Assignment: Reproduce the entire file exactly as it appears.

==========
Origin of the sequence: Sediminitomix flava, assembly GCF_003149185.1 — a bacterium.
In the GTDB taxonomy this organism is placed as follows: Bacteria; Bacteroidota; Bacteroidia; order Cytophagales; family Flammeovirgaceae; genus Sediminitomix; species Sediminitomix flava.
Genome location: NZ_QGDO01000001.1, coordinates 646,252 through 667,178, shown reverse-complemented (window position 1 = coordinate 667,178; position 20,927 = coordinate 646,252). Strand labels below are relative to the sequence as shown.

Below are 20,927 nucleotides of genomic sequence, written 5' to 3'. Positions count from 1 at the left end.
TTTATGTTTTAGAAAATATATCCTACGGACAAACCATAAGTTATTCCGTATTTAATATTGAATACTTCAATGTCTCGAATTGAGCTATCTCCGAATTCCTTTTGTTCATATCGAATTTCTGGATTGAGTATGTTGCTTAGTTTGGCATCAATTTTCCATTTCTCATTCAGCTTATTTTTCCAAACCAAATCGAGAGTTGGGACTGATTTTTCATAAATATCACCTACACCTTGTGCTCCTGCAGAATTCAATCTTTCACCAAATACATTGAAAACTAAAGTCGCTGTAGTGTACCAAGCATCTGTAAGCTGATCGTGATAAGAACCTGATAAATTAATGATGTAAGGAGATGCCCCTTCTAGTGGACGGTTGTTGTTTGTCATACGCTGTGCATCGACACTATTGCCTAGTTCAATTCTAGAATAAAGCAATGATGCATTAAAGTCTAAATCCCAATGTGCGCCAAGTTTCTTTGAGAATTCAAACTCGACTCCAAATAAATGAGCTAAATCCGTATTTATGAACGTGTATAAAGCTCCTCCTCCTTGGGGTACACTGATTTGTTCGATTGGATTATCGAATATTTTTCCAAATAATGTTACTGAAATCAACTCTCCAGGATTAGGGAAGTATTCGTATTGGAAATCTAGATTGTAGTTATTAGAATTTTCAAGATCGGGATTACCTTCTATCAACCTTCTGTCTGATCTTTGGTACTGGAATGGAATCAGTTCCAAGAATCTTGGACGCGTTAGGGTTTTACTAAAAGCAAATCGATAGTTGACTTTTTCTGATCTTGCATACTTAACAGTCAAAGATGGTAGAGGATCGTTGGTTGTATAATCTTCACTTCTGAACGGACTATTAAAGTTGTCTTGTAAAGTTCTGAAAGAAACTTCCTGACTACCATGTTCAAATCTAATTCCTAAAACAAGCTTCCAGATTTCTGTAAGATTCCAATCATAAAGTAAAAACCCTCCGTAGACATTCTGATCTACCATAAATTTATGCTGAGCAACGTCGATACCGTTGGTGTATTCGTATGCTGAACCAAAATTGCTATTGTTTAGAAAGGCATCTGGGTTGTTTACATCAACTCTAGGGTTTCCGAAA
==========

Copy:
Origin of the sequence: Sediminitomix flava, assembly GCF_003149185.1 — a bacterium.
In the GTDB taxonomy this organism is placed as follows: Bacteria; Bacteroidota; Bacteroidia; order Cytophagales; family Flammeovirgaceae; genus Sediminitomix; species Sediminitomix flava.
Genome location: NZ_QGDO01000001.1, coordinates 646,252 through 667,178, shown reverse-complemented (window position 1 = coordinate 667,178; position 20,927 = coordinate 646,252). Strand labels below are relative to the sequence as shown.

Below are 20,927 nucleotides of genomic sequence, written 5' to 3'. Positions count from 1 at the left end.
TTTATGTTTTAGAAAATATATCCTACGGACAAACCATAAGTTATTCCGTATTTAATATTGAATACTTCAATGTCTCGAATTGAGCTATCTCCGAATTCCTTTTGTTCATATCGAATTTCTGGATTGAGTATGTTGCTTAGTTTGGCATCAATTTTCCATTTCTCATTCAGCTTATTTTTCCAAACCAAATCGAGAGTTGGGACTGATTTTTCATAAATATCACCTACACCTTGTGCTCCTGCAGAATTCAATCTTTCACCAAATACATTGAAAACTAAAGTCGCTGTAGTGTACCAAGCATCTGTAAGCTGATCGTGATAAGAACCTGATAAATTAATGATGTAAGGAGATGCCCCTTCTAGTGGACGGTTGTTGTTTGTCATACGCTGTGCATCGACACTATTGCCTAGTTCAATTCTAGAATAAAGCAATGATGCATTAAAGTCTAAATCCCAATGTGCGCCAAGTTTCTTTGAGAATTCAAACTCGACTCCAAATAAATGAGCTAAATCCGTATTTATGAACGTGTATAAAGCTCCTCCTCCTTGGGGTACACTGATTTGTTCGATTGGATTATCGAATATTTTTCCAAATAATGTTACTGAAATCAACTCTCCAGGATTAGGGAAGTATTCGTATTGGAAATCTAGATTGTAGTTATTAGAATTTTCAAGATCGGGATTACCTTCTATCAACCTTCTGTCTGATCTTTGGTACTGGAATGGAATCAGTTCCAAGAATCTTGGACGCGTTAGGGTTTTACTAAAAGCAAATCGATAGTTGACTTTTTCTGATCTTGCATACTTAACAGTCAAAGATGGTAGAGGATCGTTGGTTGTATAATCTTCACTTCTGAACGGACTATTAAAGTTGTCTTGTAAAGTTCTGAAAGAAACTTCCTGACTACCATGTTCAAATCTAATTCCTAAAACAAGCTTCCAGATTTCTGTAAGATTCCAATCATAAAGTAAAAACCCTCCGTAGACATTCTGATCTACCATAAATTTATGCTGAGCAACGTCGATACCGTTGGTGTATTCGTATGCTGAACCAAAATTGCTATTGTTTAGAAAGGCATCTGGGTTGTTTACATCAACTCTAGGGTTTCCGAAA